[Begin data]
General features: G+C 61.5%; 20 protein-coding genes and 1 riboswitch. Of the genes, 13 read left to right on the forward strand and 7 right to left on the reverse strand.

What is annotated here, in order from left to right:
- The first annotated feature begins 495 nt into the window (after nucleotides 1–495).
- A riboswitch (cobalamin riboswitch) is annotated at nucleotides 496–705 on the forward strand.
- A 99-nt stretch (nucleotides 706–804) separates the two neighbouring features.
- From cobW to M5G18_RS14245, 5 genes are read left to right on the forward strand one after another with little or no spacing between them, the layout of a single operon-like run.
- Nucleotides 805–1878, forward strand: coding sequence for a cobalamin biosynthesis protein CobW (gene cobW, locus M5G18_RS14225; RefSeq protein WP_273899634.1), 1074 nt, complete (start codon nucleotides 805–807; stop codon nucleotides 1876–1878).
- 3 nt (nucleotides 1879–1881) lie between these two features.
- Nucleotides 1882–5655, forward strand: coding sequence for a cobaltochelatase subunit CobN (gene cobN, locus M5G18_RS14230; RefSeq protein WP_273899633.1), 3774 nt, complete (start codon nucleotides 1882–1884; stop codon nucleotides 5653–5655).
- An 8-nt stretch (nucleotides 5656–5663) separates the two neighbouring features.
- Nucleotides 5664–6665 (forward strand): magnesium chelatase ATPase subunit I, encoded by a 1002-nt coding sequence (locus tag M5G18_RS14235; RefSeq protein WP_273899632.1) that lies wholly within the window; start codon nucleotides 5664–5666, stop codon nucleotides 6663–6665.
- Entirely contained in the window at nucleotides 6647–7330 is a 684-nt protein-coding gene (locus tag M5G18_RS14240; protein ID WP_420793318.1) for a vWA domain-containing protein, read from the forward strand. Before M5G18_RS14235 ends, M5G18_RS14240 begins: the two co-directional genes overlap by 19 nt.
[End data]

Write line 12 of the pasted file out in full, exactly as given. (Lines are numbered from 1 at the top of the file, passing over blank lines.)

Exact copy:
- Entirely contained in the window at nucleotides 6647–7330 is a 684-nt protein-coding gene (locus tag M5G18_RS14240; protein ID WP_420793318.1) for a vWA domain-containing protein, read from the forward strand. Before M5G18_RS14235 ends, M5G18_RS14240 begins: the two co-directional genes overlap by 19 nt.